Autumn is beautiful, yes, but like anything beautiful, it takes work to maintain

TIDINGS FILE PHOTO - Kaleigh HendersonAutumn is a beautiful season. The weather turns crisp and cold. Sweaters, scarves and mittens creep out from dusty corners of closets. Leaves lose their green and display sunsets of yellows, reds, oranges and browns, before gently drifting to the ground into perfect jumping piles.

For me, autumn is a time of warmth, comfort and happiness.

So I sometimes find it hard to understand why my dad hates it so much. As we round our street corner and see our house surrounded by vibrant shades of autumn colors, I can't help but fall in love with fall all over again. But my dad doesn't see the colors and the warmth and the magic. All he sees is work.

"Those darn leaves," he says. "I just raked them an hour ago, and look! There they are again. Stupid fall with its stupid leaves," he mumbles unhappily to himself as he pulls the car into the garage.

For months on end, Dad's highest priority is the never-ending fight against the leaves. He goes out to rake and blow those darn leaves every weekend. He spends hours at a time removing Mother Nature's abstract masterpiece from our driveway, leaving a blank asphalt canvas in his wake.

My mom and I delight in Dad's endless obsession with the leaves. Sitting at the dining room table, we admire through the window the colors and the pattern of the leaves in the wind.

"Look, Mom!" I say loudly (purposefully attracting the attention of Dad, who is washing dishes in the kitchen). "Look at the leaves! The wind is really strong today, huh?"

The steady stream of tap water from the kitchen shuts off, and like a curious puppy, Dad has joined us at the window. "Wind? Leaves? Where?" Mom and I collapse into fits of giggles. "What?" Dad says. "I just raked yesterday, and there they go again! Stupid fall with its stupid leaves."

My dad doesn't see the beauty that I see in autumn, because for him, autumn is a chore. He has to rake the leaves, clean the gutters, powerwash the sidewalk, and spray for ants, slugs and other animals that seek shelter from the cold weather. He has to get the coats, gloves and scarves out from the box in the attic. He has to put up the Halloween decorations, take down the Halloween decorations, put up the Thanksgiving decorations, take down the Thanksgiving decorations.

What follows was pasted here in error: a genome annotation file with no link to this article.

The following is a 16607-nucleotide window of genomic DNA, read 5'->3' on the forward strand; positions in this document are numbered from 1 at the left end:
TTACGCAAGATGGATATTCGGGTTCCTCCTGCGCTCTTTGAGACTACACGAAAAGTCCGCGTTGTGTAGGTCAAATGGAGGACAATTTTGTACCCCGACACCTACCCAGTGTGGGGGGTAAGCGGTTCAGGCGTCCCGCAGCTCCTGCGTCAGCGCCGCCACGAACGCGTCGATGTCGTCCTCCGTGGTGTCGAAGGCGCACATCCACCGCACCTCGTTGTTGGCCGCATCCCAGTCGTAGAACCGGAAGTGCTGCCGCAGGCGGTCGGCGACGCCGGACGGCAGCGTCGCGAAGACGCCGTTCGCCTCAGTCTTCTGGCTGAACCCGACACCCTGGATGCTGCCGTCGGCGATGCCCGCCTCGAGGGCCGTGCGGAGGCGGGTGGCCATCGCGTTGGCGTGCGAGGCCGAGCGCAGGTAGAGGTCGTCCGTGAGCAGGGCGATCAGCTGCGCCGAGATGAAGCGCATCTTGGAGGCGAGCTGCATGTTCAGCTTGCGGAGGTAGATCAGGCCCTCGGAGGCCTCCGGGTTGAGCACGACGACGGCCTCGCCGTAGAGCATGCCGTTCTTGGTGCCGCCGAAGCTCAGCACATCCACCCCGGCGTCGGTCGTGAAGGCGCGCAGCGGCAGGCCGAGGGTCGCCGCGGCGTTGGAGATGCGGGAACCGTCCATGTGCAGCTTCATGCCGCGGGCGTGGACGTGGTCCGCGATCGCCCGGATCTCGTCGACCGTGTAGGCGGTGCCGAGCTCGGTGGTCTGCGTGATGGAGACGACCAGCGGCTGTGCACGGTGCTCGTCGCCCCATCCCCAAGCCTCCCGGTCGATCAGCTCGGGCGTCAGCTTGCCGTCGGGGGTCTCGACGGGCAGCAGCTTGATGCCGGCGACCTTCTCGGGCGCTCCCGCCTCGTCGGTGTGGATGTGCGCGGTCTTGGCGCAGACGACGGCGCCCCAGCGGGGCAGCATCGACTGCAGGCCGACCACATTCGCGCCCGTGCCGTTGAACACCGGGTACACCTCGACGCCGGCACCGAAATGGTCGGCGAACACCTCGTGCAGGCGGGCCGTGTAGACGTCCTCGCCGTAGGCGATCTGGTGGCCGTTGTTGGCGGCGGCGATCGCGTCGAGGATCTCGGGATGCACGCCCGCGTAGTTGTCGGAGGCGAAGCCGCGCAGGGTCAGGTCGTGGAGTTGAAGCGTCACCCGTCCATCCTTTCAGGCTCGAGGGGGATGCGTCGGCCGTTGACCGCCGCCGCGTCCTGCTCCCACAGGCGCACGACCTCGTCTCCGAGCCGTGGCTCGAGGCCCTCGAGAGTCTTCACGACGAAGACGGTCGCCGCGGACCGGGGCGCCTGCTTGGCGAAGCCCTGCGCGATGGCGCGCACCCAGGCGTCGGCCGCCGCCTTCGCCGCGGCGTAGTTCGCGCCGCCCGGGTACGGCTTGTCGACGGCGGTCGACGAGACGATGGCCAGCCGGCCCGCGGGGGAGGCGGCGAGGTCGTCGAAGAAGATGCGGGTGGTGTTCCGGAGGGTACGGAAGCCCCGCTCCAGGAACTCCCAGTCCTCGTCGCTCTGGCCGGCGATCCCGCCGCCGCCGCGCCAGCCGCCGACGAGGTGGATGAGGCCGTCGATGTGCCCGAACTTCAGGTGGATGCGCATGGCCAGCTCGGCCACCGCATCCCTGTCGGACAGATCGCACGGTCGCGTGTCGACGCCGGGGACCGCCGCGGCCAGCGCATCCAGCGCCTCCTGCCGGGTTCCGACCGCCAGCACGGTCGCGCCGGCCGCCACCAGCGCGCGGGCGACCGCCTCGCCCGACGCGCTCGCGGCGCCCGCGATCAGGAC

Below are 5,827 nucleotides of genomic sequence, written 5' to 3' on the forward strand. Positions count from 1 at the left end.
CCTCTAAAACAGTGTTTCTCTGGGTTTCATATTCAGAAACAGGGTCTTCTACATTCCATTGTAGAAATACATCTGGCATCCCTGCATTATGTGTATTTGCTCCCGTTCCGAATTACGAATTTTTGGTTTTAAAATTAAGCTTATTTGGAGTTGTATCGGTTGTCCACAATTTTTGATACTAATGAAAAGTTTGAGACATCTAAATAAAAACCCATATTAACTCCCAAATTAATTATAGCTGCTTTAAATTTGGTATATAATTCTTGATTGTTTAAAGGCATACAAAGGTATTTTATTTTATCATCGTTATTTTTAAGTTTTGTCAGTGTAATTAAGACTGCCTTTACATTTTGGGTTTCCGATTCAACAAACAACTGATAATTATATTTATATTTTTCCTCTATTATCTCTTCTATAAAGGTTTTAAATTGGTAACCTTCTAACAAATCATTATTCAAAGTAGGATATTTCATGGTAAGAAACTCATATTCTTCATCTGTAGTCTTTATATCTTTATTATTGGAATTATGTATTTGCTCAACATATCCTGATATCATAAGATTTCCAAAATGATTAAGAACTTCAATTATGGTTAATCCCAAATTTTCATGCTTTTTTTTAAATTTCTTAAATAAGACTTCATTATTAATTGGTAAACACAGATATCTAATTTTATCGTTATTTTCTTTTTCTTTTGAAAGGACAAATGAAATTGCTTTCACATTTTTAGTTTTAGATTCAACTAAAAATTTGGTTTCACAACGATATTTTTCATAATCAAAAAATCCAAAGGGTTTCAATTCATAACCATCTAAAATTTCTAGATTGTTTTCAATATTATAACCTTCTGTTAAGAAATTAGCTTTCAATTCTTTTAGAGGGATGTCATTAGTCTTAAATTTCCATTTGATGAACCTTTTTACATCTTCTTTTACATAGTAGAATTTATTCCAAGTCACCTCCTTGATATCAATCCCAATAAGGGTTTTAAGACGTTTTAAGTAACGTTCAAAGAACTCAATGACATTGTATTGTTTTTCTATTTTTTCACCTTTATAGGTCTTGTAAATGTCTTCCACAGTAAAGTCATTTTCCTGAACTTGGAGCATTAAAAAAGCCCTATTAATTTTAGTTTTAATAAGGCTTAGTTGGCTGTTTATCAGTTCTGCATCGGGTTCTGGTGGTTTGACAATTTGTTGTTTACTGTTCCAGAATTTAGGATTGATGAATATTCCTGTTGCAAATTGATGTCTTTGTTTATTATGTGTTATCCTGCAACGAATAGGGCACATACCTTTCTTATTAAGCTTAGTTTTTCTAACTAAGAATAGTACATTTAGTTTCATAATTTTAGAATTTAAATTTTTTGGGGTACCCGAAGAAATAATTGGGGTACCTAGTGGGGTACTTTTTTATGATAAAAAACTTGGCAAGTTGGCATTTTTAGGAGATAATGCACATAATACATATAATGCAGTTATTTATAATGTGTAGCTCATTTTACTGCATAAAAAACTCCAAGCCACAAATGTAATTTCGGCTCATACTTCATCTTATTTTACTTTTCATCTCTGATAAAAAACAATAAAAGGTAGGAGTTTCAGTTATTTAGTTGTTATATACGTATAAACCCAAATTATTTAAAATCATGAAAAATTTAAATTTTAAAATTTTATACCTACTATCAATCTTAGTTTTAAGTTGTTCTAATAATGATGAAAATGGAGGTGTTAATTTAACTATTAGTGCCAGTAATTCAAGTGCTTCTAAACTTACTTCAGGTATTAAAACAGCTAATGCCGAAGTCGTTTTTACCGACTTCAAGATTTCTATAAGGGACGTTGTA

This is Dad's autumn. And if I had to experience autumn through the eyes of an overworked adult, I would probably hate autumn just as much as Dad does.

But I don't see the stress that Dad sees in autumn, because for me, autumn is a miracle. I see the gorgeous, vibrant leaves spiraling down from the trees like a scene out of the "Pocahontas" movie.

I see the piles of leaves at the side of the road, perfect for jumping into and away from adult responsibilities, if only momentarily. I see pumpkin spice lattes and hot cocoa by the fireplace and warm home-cooked comfort food eaten with the people who I love most in life.

This is my autumn. And if Dad could experience autumn through the eyes of an optimistic teenager, he would probably love autumn just as much as I do.

Autumn is beautiful, yes, but like anything beautiful, it takes work to maintain. It is nature's unconfined beauty combined with man's need for order. It is warm and cold, bright and dull, as crisp as the autumn wind and as soggy as a pile of rotting leaves.

No matter what side of autumn you usually see, take a moment today to see it from a different perspective. Notice the beauty of the colors of the leaves in the wind and, just for a moment, forget that you'll have to rake them later.

See the heaping piles of leaves at the side of the road, and imagine the frustration of blowing them away while the wind blows new ones right back at you.

So this holiday season, you should be thankful for the wonders of Mother Nature. But you should also be thankful for the hard work of those who clean up behind her.

Kaleigh Henderson is a junior at West Linn High School

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